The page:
Rather, they are ideas of people — disembodied, self-contained atoms of potential willpower, floating about in some Platonic plane.

This is a problem for thinking about human rights (and countless other topics), because presumably it is to real people that we wish to address our efforts, not their imaginary counterparts.

To put the point as plainly as I can: if we become confused about the difference between value rationality and instrumental rationality, we risk doing particular things for the sake of Human Rights, rather than doing human rights for the sake of particular people.

By now I hope I have convinced you that conflict between differing perspectives is an inevitable part of human life, no matter what procedures are put in place or how much many among us would wish it otherwise.

The manner in which such inevitable conflict is handled gives us an important way to distinguish one kind of society from another.

Democracy, in its broadest sense, offers to settle such conflicts through some kind of public process.

But liberalism, at least of the progressive kind, really only believes in one kind of society — liberal — upon which all others must eventually converge. As such, it refuses to see conflict between kinds of society as genuine — it can only see societies that aren’t liberal yet.

Similarly, liberal solutionists, including those of the legalistic kind, are not prepared to entertain the existence of problems that do not require liberal solutions.

Just what kind of society is a liberal democracy then, exactly?

If liberal democracy turns out to be merely the kind of society that offers to settle conflicts through some kind of public process, but then freezes and seals off much of this conflict as ideologically out of bounds, then what makes it any more appealing than an authoritarian capitalist society? Especially if the authoritarian capitalist society appears to offer better material conditions while being less politically sclerotic and dysfunctional.

My contention, as you will recall, is that liberal democracy is most appealing — indeed, most legitimate — when it makes space for conflict between differing perspectives to be enacted in public.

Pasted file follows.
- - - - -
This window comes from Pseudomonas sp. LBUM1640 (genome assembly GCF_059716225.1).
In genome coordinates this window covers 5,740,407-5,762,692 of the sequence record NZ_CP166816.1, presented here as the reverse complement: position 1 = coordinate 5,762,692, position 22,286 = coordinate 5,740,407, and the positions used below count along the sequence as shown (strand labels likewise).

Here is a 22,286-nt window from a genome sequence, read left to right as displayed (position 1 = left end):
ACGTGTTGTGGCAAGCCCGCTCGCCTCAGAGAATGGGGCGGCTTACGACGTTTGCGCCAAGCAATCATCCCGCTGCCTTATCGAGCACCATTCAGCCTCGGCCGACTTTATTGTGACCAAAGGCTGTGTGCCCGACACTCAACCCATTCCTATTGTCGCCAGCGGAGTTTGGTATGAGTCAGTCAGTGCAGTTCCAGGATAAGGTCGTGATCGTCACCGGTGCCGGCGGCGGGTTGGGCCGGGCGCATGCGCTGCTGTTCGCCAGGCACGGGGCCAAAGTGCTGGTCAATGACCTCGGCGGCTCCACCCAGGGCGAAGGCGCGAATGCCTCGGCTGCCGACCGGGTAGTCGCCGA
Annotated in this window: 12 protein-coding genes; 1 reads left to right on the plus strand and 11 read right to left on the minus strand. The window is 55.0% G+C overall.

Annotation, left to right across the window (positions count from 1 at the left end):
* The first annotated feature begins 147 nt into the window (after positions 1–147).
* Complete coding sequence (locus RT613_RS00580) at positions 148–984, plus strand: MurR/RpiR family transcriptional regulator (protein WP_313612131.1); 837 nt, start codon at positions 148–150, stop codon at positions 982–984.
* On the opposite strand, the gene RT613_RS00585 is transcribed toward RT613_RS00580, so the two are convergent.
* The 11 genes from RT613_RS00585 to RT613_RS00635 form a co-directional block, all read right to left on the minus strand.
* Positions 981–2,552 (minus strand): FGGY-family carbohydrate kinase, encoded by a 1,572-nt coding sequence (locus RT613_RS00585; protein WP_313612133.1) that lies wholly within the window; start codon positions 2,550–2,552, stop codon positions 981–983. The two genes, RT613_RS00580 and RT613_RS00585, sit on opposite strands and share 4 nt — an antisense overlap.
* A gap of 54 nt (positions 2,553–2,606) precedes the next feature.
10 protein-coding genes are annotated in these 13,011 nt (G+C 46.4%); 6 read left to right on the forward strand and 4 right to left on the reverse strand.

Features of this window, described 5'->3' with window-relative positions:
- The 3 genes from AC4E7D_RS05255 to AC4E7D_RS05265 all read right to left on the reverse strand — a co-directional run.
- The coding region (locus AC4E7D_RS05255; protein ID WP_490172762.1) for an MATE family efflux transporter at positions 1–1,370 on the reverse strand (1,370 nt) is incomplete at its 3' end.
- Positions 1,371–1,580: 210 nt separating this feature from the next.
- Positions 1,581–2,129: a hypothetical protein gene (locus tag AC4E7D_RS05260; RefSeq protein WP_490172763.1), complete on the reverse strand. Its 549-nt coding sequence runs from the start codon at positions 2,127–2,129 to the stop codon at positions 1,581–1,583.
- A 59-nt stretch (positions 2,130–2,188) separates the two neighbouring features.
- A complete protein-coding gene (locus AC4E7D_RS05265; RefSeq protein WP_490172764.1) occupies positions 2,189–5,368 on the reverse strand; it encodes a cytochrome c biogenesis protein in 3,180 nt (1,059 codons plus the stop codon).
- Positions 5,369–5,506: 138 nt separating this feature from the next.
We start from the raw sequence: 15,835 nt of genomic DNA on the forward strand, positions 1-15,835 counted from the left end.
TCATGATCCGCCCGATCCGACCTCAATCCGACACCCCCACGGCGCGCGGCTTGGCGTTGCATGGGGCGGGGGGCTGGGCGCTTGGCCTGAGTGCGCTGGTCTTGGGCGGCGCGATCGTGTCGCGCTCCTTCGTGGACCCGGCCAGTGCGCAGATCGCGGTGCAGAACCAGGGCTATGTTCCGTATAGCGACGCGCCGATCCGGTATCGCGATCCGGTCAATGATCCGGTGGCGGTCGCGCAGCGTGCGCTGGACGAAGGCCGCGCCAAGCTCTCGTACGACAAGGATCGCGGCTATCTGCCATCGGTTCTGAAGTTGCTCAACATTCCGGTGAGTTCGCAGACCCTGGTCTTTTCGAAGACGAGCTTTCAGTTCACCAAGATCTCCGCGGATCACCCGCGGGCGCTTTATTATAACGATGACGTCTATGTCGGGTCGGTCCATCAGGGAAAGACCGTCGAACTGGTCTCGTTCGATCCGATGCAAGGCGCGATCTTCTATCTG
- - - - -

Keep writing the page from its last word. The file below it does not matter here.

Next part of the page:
Though authoritarian capitalist regimes tolerate varying amounts of private dissent, such public contest over life's Big Questions is exactly what authoritarian capitalist regimes cannot allow.

By contrast, for the kind of open societies that liberal democracies believe themselves to be (or at least sometimes bother to pretend to believe themselves to be), genuine openness to public political conflict over life's Big Questions is precisely what gives this form of society its vitality.

Unfortunately, some of the public conflict we most urgently need to have in our contemporary liberal democracies must take place in the sections that have been ideologically frozen and sealed off.

Thawing out our politics thus means reopening some deep and difficult questions. For example: What is an individual? What is a society? How do they relate to one another?

As we will see in the next essay, as real flesh-and-blood people living in our contemporary liberal democratic societies, we are increasingly done a disservice by the limiting abstractions of the usually taken-for-granted answers to these questions.

Next Essay: After the End of History | Part 3...
Everybody hates a tourist: why socio-political theory never gets it right about common people.
Everybody hates a tourist: why socio-political theory never gets it right about common people
Metaphors matter. When too many of our core conceptual analogies about people and politics try to bring a knife to a gun fight, are we left trying to eat soup with a fork?

Offline References

[1] Keane, John, The Life and Death of Democracy (Simon and Schuster, 2009), 553–554.
[2] ibid., 553–554.
[3] ibid., 648–747.
[4] ibid., 571.
[5] Dyzenhaus, David, Law as Politics (Duke University Press, 1998), 181.
[6] ibid., 182.
[7] ibid., 180–182.
[8] Schmitt, Carl, Political Theology, Translated by G Schwab (MIT Press, 1986), 5.
[9] Dyzenhaus, Law as Politics, 14.
[10] Gray, John, The Immortalization Commission (Penguin, 2011), 141.
[11] ibid., 141.
[12] ibid., 7.
[13] ibid., 1.
[14] Gray, John, Straw Dogs (Farrar, Straus and Giroux, 2007), 4.
[15] ibid., 4.
[16] Morozov, Evgeny, To Save Everything, Click Here (Allen Lane, 2013), 136.
[17] Gray, The Immortalization Commission, 236.
[18] Morozov, To Save Everything, Click Here, 2.
[19] ibid., 261.
[20] Morozov, To Save Everything, Click Here, 2–3.
[21] Sandel, Michael, What Money Can't Buy (Allen Lane, 2012), 43.
[22] ibid., 44–45.
[23] ibid., 45.
[24] ibid., 46.
[25] Scheingold, Stuart A, The Politics of Rights (University of Michigan Press, 2004), 13.
[26] ibid., 14.
[27] Gray, John, Enlightenment's Wake (Routledge, 2007), 115–116.
[28] ibid., 108.